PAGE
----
5 health issues that could cause infertility in women
If you’re having trouble trying to conceive, here are some common culprits that may affect conception
After deciding to have a baby, most couples want to get pregnant quickly. They may see building a family as a key part of their future. But when it doesn’t happen within just a few months of trying to conceive (TTC), disappointment can begin to set in.
“About 10 percent of couples aren’t able to conceive after trying to get pregnant for a year or more,” says Dr. Jennifer Gell, an obstetrician/gynecologist and reproductive endocrinologist with Geisinger Women's Health in Wilkes-Barre. “This could be a result of female or male fertility problems.”
There are a number of factors that can make getting pregnant more difficult, including age, lifestyle and health issues. Understanding health issues can help you determine if you’re at risk, or understand your treatment options. Here are some common fertility issues that women may see.
- Endometriosis: Anywhere from 25 to 50 percent of women who cannot conceive have endometriosis. Endometriosis is a condition where cells that normally line the uterus grow outside the uterus—most often in the abdomen. Scientists don’t know exactly what causes infertility in women with endometriosis, but they believe that the inflammation caused by endometriosis may prevent the egg from attaching to the lining of the uterus or moving through the reproductive system.
- Polycystic Ovary Syndrome: Polycystic Ovary Syndrome (PCOS) is a disorder seen in some women who do not ovulate monthly. Women with PCOS have higher-than-normal levels of hormones called androgens which may prevent an egg from developing and releasing normally. Researchers don’t know exactly what causes PCOS, but it may be a genetic issue.
- Primary Ovarian Insufficiency: Primary ovarian insufficiency, also called premature ovarian failure (POF), is when the ovaries stop producing eggs before the age of 40. Often, women with POF don’t have regular menstrual cycles or no menstrual cycle at all. While the cause is unknown in most cases, research suggests that certain factors play a role.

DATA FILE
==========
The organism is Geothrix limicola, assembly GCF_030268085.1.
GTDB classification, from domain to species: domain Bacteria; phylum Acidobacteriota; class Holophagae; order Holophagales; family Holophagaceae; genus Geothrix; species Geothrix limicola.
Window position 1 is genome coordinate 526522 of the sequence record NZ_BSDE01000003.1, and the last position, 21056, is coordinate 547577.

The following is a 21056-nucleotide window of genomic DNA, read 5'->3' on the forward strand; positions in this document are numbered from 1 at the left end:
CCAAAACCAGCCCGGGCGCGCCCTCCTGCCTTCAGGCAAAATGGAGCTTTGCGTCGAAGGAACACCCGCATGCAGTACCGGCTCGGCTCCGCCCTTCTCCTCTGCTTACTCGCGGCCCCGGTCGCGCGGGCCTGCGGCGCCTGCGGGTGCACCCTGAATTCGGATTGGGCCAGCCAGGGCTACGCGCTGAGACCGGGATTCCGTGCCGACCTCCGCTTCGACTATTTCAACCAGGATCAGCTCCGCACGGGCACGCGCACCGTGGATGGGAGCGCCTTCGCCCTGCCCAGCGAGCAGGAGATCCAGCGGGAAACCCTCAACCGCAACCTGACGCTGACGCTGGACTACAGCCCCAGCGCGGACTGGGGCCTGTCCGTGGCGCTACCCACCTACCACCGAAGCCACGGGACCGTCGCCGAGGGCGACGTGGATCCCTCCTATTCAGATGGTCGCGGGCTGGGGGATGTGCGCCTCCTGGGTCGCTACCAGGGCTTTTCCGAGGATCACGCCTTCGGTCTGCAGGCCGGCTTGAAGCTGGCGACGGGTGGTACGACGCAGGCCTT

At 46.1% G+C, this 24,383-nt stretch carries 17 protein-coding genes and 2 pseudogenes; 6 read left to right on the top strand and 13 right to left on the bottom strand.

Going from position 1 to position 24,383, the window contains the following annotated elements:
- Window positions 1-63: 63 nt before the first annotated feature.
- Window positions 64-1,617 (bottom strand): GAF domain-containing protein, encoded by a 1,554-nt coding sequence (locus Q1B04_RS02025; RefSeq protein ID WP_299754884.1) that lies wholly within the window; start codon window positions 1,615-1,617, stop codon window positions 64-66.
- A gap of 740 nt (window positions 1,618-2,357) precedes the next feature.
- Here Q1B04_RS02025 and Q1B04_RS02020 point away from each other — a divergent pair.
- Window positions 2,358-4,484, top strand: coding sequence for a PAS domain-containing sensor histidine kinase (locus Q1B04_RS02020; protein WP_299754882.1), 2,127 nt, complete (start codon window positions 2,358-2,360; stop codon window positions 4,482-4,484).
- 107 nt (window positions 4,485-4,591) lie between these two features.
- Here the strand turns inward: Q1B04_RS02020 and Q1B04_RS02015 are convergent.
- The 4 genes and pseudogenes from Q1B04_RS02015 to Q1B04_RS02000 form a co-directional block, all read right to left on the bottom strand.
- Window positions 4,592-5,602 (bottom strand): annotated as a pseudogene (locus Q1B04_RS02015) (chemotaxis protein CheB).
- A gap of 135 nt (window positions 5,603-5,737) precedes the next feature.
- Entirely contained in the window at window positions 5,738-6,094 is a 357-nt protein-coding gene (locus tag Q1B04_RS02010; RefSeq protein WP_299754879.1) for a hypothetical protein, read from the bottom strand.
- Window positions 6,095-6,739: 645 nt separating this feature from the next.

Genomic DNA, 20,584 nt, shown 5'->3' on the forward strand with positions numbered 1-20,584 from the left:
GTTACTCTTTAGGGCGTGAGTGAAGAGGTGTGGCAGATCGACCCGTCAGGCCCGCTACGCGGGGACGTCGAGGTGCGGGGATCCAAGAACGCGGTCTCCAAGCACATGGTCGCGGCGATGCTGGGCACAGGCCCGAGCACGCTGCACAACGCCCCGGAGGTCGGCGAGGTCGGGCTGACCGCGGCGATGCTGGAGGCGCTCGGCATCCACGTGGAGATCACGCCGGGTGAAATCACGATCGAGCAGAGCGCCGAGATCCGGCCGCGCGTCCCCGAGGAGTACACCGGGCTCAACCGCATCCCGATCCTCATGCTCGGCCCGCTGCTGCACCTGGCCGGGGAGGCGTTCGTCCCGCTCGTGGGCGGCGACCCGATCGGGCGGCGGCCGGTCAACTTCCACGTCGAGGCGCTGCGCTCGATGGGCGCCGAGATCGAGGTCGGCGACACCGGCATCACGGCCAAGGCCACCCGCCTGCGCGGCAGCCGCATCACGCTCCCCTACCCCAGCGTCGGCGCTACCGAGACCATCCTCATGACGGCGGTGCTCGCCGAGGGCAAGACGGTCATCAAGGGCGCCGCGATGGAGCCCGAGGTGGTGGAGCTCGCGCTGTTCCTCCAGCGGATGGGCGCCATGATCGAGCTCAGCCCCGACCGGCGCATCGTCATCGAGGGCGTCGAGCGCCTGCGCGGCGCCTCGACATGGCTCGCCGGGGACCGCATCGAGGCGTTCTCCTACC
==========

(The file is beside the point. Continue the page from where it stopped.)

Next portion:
“About 10 to 20 percent of women with POF have some family history of it. Other women affected by POF have some genetic conditions which put them at higher risk,” says Dr. Gell.
- Uterine fibroid tumors: Uterine fibroid tumors are benign (noncancerous) masses that form from the muscle of the uterus and could change the size of the uterus or the position of the cervix, block the fallopian tubes or affect blood flow to the uterus. The size and number of fibroids determine which treatment option may be the best.
- Fallopian tube damage: The fallopian tubes are the site where sperm and egg meet and then carry the early embryo to the uterus. When the fallopian tubes are damaged, they can prevent the embryo from reaching its destination. This type of damage is sometimes a result of pelvic inflammatory disease, which is an infection of the reproductive organs from sexually transmitted diseases like chlamydia or gonorrhea. Uterine fibroids and endometriosis can also lead to problems with the fallopian tubes.
Regardless of what is making getting pregnant more difficult, many couples find success with infertility treatment.
“Fertility treatment success rates have increased as technology has advanced. Now, about half of women under 35 are able to conceive after fertility treatment,” says Dr. Gell. “If you have been trying to conceive for a year without success, it’s important to talk to your doctor.”
Jennifer Gell, MD, is an obstetrician/gynecologist and reproductive endocrinologist with Geisinger Women’s Health in Wilkes-Barre. To schedule an appointment with Dr. Gell, please call 570-808-7916 or visit Geisinger.org.